Every practice needs to have an incident response plan in place, although consultant Rick Kam says many small practices have no knowledge of what such a plan is. Fundamentally, the plan should include steps for determining the breach's cause and scope, identifying and reaching out to those impacted by the breach as well as the U.S. Department of Health and Human Services' (HHS) Office for Civil Rights, mechanisms for working with those affected and plans for responding to inquiries. The Ponemon poll learned that most organizations do not provide clear communication and alerts to those affected by the breach.

Experian Data Breach Resolution Vice President Michael Bruemmer says the person overseeing the incident response plan should be authorized to make decisions on his or her own, rather than waiting for clearance every time a decision is required. Part of the incident response plan should feature federally mandated notification to those affected by the breach and HHS' Office for Civil Rights when more than 500 patients are affected. Bruemmer also says organizations must put themselves in the position of those being breached when crafting an incident response plan so that steps to mitigate reputational damage can be determined.

From the article of the same title
American Medical News (04/29/13) Dolan, Pamela Lewis
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Steps to Controlling Staff Costs
Support staff costs are the biggest expense of running a medical practice following provider compensation, and since work generally increases to accommodate the time available, excess staffing costs can come from workers being added during periods of high load, or when transitioning to open-access scheduling. Meanwhile, understaffing may lower costs in the short term, but it typically heightens the emotional costs of physician stress and staff grumbling about overwork, and it can reduce the practice's efficiency to the point where costs climb as a percentage of collections.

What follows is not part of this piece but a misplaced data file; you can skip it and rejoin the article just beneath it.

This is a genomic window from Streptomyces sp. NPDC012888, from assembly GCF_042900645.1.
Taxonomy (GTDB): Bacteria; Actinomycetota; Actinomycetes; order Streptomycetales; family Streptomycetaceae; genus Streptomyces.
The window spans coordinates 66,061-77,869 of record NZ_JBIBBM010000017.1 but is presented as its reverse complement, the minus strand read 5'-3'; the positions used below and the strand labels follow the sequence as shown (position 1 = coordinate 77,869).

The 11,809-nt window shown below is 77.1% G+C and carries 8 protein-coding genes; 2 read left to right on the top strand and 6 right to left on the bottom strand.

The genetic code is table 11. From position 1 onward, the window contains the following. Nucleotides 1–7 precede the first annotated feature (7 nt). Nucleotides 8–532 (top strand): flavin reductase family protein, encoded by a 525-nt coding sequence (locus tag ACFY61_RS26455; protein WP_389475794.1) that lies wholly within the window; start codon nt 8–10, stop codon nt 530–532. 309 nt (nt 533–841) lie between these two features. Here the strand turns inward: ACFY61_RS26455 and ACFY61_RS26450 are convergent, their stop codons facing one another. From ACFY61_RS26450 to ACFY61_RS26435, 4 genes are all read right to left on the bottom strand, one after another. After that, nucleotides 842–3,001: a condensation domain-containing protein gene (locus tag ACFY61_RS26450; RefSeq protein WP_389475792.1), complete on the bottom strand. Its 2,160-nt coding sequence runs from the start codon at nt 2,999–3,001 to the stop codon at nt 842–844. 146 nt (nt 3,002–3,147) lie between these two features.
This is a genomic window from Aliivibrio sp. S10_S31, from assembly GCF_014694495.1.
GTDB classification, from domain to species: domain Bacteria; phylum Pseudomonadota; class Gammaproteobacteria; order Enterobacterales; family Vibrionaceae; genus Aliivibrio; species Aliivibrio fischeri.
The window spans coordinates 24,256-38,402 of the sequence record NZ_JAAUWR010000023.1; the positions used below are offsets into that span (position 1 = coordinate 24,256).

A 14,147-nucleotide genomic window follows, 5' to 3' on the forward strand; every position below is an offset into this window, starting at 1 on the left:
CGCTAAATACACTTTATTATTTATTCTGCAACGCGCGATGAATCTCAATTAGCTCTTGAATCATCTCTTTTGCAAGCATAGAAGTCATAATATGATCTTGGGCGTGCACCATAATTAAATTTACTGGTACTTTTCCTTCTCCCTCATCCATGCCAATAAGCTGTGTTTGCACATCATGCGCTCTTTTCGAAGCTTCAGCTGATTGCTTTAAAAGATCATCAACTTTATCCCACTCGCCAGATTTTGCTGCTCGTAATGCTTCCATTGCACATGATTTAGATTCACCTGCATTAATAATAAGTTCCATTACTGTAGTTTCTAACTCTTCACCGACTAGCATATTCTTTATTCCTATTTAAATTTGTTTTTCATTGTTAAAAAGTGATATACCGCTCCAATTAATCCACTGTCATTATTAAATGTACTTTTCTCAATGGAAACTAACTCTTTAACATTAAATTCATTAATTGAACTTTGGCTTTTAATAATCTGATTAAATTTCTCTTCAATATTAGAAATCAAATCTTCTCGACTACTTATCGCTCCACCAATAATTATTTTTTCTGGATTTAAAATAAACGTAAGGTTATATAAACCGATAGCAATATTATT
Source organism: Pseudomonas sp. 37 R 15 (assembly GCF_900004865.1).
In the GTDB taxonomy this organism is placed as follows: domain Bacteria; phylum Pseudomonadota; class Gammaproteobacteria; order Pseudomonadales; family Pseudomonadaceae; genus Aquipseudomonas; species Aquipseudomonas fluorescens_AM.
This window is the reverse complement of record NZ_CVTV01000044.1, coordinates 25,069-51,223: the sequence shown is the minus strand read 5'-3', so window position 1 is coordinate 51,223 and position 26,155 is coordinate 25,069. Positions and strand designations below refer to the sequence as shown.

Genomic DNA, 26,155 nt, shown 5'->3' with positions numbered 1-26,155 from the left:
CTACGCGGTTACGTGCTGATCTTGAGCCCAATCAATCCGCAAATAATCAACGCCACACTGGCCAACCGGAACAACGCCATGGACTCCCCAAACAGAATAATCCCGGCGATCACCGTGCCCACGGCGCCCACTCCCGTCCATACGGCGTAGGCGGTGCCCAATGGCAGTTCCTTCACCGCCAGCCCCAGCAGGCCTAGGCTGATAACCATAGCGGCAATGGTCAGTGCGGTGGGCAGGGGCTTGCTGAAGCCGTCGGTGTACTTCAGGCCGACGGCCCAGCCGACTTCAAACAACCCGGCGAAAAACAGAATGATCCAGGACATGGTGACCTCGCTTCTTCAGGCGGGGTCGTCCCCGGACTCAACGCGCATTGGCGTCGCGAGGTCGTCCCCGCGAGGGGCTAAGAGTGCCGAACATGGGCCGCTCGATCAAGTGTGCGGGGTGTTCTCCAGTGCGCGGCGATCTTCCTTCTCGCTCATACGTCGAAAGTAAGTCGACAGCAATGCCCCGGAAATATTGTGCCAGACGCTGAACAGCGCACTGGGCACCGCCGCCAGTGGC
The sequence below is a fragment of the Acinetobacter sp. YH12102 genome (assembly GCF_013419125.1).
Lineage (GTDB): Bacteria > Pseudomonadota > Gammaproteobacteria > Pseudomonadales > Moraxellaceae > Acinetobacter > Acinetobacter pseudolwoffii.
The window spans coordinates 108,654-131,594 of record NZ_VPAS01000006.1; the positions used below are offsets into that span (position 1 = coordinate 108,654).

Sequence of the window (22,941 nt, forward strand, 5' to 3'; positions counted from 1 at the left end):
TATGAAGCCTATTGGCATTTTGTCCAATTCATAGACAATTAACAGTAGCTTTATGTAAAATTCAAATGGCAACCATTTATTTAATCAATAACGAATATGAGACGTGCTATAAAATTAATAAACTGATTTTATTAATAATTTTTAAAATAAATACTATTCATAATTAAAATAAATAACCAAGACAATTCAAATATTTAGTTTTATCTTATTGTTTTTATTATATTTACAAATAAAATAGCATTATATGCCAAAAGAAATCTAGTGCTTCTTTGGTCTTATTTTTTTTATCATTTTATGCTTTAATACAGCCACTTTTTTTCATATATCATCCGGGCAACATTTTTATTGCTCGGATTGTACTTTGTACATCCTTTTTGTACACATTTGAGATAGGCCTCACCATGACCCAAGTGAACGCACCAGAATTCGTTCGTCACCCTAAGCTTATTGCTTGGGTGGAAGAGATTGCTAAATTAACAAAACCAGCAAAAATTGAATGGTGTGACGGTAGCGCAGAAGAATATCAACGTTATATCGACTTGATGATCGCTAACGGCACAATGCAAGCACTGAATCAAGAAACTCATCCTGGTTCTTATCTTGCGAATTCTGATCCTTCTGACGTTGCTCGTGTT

To determine the practice's appropriate staffing balance, the first thing to do is set up a staffing budget. The initial step in this process is to study benchmark data for practices that are similar to yours. The two optimal sources of staffing data are the National Society of Certified Healthcare Business Consultants (NSCHBC) Statistics Report for small and solo practices, and the Medical Group Management Association Costs Survey for large and multispeciality practices. The NSCHBC says the average staffing for solo and small primary care practices is three to four full-time equivalent support staff per physician, presuming no nonphysician providers or ancillary services and approximately 20 to 25 patient office visits per day. The budget for this level of staffing usually is in the range of 20 percent to 24 percent of gross collections.

The next step involves adjusting the benchmarks you find for staff count and costs to account for any specific conditions related to your practice, such as staff productivity, payer mix, capitation payments, use of quality measures and local wage levels. Also key is weighing staffers' skill level, and tailoring the benchmarks to suit your circumstances will provide a custom benchmark that can be used to assess staff costs and can be updated annually to compare with the national surveys. Once this is done, the practice leaders should discuss their findings with staff members and solicit their input for staying within budget, then review the data on a monthly basis. It is recommended that you and your staffers read "The One Minute Manager" by Kenneth Blanchard and Spencer Johnson.